LONDON, May 4 -- Norsk Hydro ASA, Europe's third- largest aluminum maker, agreed to buy mining and smelting assets from Vale SA in a deal valued at $4.9 billion, boosting its control over raw materials used in production.
Vale, the world's largest iron ore producer, will receive $1.1 billion in cash and new shares equivalent to 22 percent of the Oslo-based company's outstanding stock, Hydro said today in a statement. Hydro will assume $700 million in net debt and plans to raise 10 billion kronor ($1.69 billion) selling shares to help finance the transaction, it said.
Hydro is adding raw-material assets to lower costs after prices for aluminum slumped last year on slowing economic growth and declining demand from builders and carmakers. The purchase gives the Norwegian company control of Brazil's Paragominas, one of the world's biggest mines for bauxite used to make the metal, as well as 91 percent of Alunorte, the largest alumina refinery, the company said.
The combination will "considerably" strengthen Hydro's position in bauxite mining and alumina refining, it said in the statement. The quality and efficiency of the new assets will also "significantly improve" the Norwegian company's financial position, it said.
Hydro also gets 51 percent of the Albras aluminum plant and 81 percent of the CAP alumina refinery project in the deal. It already owns 34 percent of Alunorte and 20 percent of CAP.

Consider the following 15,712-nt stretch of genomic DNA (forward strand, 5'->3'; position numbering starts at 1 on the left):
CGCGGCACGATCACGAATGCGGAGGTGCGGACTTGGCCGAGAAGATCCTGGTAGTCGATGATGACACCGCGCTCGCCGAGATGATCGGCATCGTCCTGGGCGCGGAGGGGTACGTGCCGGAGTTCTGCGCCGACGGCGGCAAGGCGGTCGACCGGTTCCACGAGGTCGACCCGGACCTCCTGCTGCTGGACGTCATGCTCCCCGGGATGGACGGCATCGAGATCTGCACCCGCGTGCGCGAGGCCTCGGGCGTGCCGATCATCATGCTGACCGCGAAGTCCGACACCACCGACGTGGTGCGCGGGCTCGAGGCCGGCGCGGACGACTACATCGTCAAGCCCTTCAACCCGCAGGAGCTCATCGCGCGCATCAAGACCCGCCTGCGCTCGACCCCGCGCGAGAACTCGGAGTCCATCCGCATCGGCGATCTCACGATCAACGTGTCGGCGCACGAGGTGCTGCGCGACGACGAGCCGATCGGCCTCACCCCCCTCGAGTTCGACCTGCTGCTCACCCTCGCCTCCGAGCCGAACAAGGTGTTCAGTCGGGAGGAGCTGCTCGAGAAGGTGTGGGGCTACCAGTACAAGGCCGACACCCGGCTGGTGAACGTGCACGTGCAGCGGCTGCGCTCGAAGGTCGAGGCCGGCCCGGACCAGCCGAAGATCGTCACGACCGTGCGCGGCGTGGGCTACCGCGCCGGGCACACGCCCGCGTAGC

"This is a historic day" and a "transforming transaction," Hydro's Chief Executive Officer Svein Richard Brandtzaeg said at a press conference in Oslo.
Hydro has the right to take over the remaining 40 percent stake in Paragominas in two installments, in 2013 and 2015, in return for a cash payment of $200 million for each installment, the company said.
The company decided on the rights offer, set for completion in July, to preserve financial flexibility, the CEO said at the press conference.
The transaction will reduce the Norwegian state's ownership in the company to approximately 34.5 percent from 43.8 percent, Norway's Minister of Trade and Industry Trond Giske said at the press conference. Norway's "ambition in the longer term" is to bring the holding back up towards 40 percent, it said in a statement.
The purchase is a "good strategic move" for Hydro and the value is fair, Giske said. The government says "yes to the deal" and the share issue, he said.
Vale becomes the second-largest shareholder in Hydro after the government. A representative of the Rio De Janiero-based miner will join the Norwegian company's board of directors and the company has agreed to not increase its shareholding, Vale's Executive Director Tito Martins said in an interview after the press conference in Oslo. Vale doesn't foresee any job losses as a consequence of the deal, he added.
Vale is committed to the business and will give its total support to Hydro," Martins said. "I am confident it will bring us a lot of benefits."